The very least one can say is that the self representation of the artist photographer, the self-portrait, started off on the wrong foot. In 1840, Hippolyte Bayard, disappointed that his photographic invention had received little acclaim by the official authorities, in comparison to Daguerre's, staged a photograph that would go down in History, in which he played nothing less than a drowned man.
However, this first image already contained the interesting elements that this genre presented: the representation of oneself by oneself as a way of conveying an idea or a feeling through the body, with distinctive intensity.
The ambiguity of the relationship between pictorial photography and the Fine Arts is a known fact. It was a question of credibility and recognition. Clearly proven by the great Edward Steichen who, in the art of self portraiture saw himself....as a painter!
This representation of the artist as a model, and vice versa, embraced the forms of its time according to individual style: visual metaphor (Moholy-Nagy), as well as humour, comical (Herbert Bayer), or black (Erwin Blumenfeld), and even a touch of surrealism (Ueda).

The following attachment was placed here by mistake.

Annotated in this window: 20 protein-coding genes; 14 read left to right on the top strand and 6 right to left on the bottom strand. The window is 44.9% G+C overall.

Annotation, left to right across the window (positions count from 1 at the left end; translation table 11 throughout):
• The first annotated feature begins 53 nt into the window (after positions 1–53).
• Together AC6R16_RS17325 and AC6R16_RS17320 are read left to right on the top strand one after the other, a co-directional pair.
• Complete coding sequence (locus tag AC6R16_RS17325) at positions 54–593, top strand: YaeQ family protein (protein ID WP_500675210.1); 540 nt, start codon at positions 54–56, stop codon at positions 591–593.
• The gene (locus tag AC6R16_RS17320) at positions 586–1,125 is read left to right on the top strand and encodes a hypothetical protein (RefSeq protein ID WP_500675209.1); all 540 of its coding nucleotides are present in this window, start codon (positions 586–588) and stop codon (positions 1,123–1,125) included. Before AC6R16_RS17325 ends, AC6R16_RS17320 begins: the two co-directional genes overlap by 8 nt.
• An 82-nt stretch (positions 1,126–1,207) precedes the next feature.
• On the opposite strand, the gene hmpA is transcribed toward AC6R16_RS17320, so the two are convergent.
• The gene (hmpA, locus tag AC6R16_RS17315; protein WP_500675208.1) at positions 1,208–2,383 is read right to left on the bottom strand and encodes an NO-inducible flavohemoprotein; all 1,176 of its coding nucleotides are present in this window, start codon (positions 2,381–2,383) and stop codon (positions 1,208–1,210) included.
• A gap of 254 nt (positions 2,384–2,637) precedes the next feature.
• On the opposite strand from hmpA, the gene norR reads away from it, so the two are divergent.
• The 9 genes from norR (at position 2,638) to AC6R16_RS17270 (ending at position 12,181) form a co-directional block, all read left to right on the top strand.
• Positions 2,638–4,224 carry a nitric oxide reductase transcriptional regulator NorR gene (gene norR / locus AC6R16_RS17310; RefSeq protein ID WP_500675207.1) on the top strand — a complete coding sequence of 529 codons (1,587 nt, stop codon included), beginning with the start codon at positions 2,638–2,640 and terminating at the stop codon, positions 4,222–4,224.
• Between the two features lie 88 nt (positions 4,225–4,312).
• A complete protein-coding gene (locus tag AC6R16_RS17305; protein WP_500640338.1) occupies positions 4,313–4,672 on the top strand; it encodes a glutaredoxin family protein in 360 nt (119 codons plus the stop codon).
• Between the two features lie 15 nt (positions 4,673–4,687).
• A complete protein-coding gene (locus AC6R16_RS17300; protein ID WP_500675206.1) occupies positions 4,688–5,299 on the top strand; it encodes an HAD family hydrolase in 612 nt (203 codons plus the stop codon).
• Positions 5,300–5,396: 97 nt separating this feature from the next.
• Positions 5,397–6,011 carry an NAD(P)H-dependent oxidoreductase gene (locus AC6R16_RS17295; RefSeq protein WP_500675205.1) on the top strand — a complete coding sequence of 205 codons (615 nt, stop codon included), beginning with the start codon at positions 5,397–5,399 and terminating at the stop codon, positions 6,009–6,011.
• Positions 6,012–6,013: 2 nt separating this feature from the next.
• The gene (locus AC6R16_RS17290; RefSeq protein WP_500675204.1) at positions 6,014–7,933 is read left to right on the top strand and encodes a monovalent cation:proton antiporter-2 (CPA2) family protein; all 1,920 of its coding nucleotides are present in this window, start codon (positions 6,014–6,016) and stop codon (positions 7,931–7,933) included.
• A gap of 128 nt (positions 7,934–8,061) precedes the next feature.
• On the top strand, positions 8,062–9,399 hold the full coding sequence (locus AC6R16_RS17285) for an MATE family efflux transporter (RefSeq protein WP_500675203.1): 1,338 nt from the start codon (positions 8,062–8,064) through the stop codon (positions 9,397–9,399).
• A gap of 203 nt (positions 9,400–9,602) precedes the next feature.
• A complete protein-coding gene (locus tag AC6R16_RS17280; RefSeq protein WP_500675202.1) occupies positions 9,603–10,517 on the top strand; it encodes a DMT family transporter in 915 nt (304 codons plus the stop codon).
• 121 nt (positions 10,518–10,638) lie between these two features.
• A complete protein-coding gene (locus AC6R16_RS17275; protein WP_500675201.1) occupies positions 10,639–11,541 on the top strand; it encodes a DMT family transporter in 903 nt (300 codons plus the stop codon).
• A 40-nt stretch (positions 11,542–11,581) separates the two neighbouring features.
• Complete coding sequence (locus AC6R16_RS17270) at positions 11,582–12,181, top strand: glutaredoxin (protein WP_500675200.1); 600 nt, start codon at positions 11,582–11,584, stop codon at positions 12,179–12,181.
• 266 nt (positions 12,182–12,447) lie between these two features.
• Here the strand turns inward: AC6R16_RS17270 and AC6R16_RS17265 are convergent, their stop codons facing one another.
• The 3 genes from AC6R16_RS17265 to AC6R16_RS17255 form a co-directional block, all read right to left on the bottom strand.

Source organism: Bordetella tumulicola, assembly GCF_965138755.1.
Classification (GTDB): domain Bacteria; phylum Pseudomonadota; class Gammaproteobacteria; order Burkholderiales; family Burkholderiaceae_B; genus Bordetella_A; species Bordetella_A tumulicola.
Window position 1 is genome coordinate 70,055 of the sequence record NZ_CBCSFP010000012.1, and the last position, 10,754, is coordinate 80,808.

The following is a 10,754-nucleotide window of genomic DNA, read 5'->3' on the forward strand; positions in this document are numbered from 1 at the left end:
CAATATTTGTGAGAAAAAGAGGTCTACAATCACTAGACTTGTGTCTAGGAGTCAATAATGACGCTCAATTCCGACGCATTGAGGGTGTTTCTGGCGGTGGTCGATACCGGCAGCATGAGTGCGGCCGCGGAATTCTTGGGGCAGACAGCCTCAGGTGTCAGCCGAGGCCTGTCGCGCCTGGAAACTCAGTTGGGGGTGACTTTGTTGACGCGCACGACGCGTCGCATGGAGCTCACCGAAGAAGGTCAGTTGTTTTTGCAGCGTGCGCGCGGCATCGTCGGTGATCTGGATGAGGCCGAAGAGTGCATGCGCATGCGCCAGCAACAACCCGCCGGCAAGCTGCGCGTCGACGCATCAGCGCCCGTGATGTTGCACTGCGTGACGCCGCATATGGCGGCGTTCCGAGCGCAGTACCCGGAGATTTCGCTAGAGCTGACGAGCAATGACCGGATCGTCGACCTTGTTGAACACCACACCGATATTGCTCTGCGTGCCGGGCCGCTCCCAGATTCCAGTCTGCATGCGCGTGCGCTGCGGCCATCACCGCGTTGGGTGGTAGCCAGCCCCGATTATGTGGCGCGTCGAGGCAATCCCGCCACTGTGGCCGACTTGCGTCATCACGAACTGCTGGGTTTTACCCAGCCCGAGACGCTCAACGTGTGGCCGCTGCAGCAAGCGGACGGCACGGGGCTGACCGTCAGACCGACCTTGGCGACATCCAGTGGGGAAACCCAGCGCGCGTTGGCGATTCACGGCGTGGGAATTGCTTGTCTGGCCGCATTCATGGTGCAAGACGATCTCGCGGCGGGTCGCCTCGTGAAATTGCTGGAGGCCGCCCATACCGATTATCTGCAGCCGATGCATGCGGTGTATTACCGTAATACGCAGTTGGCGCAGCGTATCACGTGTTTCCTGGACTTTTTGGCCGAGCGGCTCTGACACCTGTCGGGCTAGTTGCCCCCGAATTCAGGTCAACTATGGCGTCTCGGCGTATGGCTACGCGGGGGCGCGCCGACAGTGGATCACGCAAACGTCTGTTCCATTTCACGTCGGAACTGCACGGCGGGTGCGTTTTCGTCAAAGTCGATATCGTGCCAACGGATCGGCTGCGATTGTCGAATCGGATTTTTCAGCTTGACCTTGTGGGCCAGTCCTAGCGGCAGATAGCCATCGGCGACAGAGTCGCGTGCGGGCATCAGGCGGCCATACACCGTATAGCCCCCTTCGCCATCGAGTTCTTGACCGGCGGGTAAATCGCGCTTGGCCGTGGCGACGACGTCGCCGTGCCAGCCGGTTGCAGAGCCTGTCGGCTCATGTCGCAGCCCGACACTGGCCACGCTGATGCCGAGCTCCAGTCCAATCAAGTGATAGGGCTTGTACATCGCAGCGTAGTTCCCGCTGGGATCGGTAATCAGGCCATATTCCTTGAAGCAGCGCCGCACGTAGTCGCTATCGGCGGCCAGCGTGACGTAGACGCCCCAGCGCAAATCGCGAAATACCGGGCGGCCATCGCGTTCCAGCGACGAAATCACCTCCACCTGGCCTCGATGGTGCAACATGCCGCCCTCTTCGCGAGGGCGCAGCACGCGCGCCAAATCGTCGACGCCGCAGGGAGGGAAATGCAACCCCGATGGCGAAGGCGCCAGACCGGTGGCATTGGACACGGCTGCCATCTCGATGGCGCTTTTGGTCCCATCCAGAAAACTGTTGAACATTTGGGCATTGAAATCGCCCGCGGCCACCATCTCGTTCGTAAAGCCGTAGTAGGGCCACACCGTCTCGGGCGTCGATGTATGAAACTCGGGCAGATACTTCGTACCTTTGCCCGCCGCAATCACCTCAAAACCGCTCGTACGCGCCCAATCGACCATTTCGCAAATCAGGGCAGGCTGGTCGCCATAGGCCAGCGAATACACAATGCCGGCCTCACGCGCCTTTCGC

Nevertheless, by eliminating the otherness between the artist and the subject, self-portraiture often introduces an element of gravity, of risk-taking proportionate to the importance of the self-image in our modern society. Self-portrait questions identity.
Two accessories seem to be favoured by photographers who tried self portraiture/self portraits: mirrors and shadows. A radically opposite arrangement in the mathematical sense: the dual image of one person (Claude Cahun) compensating the material absence of the other (André Kertész, Bruno Réquillart).
Making one's body and face a field of experience can thus nurture the practices of those artists who claim another visibility for themselves: another social identity, always staged, using clichés (Cyndi Sherman, Samuel Fosso), another identity in terms of gender, changeable and reversible by photography (Warhol, Cahun), another physical identity voluntarily modified by surgery (Orlan) or simply by the passage of time (Opalka).
Clearly, in terms of the photographic self portrait, I is also another.